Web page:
That’s not all. Dr. Owens says some sites opened offices early. They stayed open late. They helped with transportation so the women could get to the clinics that were sometimes out of their neighborhood. They provided food because the women had to fast for blood draws. The team used a vendor who developed an app to send texts alerts to the patients, and finally someone was available every day and at any time.
“All the sites had my cell phone number and could call me 24/7 for questions or concerns. Accessibility and trust are important,” says Dr. Owens.
That accessibility was critical during 2017 during Hurricanes Irma, Harvey and Maria. In Puerto Rico, Florida and Texas for example, the study sites and AbbVie team went above and beyond to make sure they stayed connected with the women and the study staff despite the disaster that displaced people and left some clinics without power for weeks.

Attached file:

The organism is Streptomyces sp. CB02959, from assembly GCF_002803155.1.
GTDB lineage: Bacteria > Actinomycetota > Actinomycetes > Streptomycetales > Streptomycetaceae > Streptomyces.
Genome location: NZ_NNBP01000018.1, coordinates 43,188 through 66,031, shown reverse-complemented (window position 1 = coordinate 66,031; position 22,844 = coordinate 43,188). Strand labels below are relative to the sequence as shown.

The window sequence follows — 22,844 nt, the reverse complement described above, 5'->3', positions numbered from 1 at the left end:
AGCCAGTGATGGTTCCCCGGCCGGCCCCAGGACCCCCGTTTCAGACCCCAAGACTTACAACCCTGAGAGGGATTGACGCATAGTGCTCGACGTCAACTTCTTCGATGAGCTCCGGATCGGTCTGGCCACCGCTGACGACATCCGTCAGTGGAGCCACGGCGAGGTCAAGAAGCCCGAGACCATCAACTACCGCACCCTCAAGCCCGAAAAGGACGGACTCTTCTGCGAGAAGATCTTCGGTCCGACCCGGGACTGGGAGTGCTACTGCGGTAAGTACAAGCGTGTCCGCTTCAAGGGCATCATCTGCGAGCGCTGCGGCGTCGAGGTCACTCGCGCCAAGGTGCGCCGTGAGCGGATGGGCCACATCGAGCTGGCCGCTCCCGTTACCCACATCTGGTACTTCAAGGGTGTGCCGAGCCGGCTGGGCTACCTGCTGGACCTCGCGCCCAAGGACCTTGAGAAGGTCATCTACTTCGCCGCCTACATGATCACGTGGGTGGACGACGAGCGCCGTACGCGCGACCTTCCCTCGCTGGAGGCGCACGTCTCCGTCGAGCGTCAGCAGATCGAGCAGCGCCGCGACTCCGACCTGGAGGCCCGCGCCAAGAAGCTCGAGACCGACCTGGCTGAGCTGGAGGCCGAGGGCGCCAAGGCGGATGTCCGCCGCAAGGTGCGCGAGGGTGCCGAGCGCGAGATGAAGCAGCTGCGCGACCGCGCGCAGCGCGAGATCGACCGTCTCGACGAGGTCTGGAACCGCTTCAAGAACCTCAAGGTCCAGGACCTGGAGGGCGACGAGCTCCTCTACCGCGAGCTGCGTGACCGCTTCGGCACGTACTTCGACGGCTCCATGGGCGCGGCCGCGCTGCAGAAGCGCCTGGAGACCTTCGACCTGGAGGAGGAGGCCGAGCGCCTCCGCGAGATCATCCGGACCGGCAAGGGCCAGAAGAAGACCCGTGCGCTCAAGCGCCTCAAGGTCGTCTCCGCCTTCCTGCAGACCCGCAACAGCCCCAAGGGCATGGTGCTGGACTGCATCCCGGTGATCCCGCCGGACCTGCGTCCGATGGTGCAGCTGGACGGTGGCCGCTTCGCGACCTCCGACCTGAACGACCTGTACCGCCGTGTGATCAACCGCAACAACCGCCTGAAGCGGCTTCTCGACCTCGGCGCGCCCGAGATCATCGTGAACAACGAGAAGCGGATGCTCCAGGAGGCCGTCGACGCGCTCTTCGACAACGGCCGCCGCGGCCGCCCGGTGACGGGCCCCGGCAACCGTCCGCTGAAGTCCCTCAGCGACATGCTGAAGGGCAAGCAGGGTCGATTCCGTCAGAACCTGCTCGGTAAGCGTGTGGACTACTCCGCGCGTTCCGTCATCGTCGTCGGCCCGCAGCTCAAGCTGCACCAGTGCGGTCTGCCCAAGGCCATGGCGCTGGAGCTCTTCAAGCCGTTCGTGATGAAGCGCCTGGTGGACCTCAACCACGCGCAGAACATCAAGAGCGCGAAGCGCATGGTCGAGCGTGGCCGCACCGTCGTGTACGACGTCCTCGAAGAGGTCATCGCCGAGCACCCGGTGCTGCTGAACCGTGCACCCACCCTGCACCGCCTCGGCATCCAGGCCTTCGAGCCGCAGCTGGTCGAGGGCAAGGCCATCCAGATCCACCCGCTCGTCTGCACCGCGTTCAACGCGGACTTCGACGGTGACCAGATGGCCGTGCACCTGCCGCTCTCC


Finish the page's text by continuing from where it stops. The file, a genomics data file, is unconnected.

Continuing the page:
“The commitment to keep this clinical trial true to the patient population is rare and really impressive,” says Blount of Dr. Owens’ work. “She was respectful. She valued the women and that message came across loud and clear.”
BWHI plans to continue partnering with AbbVie. Blount says as the society’s racial and ethnic composition continues to evolve, clinical trials and studies need to keep up with those changes so that every group has a chance at better health.